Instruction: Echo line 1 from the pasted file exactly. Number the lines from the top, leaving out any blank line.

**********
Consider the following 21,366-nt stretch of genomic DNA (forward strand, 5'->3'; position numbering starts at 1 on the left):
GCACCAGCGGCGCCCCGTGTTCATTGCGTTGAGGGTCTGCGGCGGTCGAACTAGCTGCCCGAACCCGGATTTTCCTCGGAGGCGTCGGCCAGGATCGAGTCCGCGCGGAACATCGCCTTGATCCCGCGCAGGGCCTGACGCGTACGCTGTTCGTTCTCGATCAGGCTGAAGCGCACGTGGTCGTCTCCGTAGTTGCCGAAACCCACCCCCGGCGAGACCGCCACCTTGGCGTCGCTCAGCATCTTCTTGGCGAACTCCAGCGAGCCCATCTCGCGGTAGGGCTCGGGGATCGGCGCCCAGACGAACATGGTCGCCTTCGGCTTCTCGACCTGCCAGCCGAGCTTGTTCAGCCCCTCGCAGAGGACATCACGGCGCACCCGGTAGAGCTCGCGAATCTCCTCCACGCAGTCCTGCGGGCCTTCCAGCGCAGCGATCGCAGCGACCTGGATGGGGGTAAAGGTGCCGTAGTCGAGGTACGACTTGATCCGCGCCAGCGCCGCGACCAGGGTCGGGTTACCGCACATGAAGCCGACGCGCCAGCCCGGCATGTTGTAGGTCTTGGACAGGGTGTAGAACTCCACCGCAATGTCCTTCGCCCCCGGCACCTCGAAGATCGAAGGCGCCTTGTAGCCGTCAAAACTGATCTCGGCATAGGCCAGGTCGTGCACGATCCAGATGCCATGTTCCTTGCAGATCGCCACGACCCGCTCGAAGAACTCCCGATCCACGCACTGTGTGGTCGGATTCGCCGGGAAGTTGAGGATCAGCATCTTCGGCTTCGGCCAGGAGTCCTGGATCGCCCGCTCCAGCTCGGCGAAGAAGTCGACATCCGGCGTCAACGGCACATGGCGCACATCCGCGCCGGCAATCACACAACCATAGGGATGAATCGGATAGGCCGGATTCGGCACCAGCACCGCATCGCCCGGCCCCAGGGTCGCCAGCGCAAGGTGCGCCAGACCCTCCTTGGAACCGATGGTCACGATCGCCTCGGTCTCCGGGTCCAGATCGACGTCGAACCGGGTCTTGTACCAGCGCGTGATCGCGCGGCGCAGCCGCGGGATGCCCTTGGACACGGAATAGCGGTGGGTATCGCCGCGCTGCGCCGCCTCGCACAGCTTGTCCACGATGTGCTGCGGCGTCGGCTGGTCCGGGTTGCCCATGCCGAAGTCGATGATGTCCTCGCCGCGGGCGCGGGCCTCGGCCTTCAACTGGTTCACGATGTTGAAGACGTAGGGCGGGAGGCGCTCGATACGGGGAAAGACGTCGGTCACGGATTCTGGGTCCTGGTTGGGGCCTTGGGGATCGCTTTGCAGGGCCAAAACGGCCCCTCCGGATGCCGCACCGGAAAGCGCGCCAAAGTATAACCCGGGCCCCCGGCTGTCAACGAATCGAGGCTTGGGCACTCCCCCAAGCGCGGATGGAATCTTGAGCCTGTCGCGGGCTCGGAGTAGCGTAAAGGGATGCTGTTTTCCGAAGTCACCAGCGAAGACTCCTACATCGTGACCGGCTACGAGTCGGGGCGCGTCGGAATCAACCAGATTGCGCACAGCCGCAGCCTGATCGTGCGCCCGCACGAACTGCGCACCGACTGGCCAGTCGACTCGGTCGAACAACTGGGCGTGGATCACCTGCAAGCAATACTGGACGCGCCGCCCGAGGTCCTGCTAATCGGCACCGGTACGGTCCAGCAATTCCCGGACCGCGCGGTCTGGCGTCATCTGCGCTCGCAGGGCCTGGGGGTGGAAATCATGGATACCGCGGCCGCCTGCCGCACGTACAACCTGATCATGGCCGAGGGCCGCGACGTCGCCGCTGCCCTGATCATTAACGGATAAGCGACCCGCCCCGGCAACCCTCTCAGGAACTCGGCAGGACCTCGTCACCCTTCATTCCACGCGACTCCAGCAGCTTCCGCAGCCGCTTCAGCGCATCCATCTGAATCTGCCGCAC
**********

Consider the following 21,366-nt stretch of genomic DNA (forward strand, 5'->3'; position numbering starts at 1 on the left):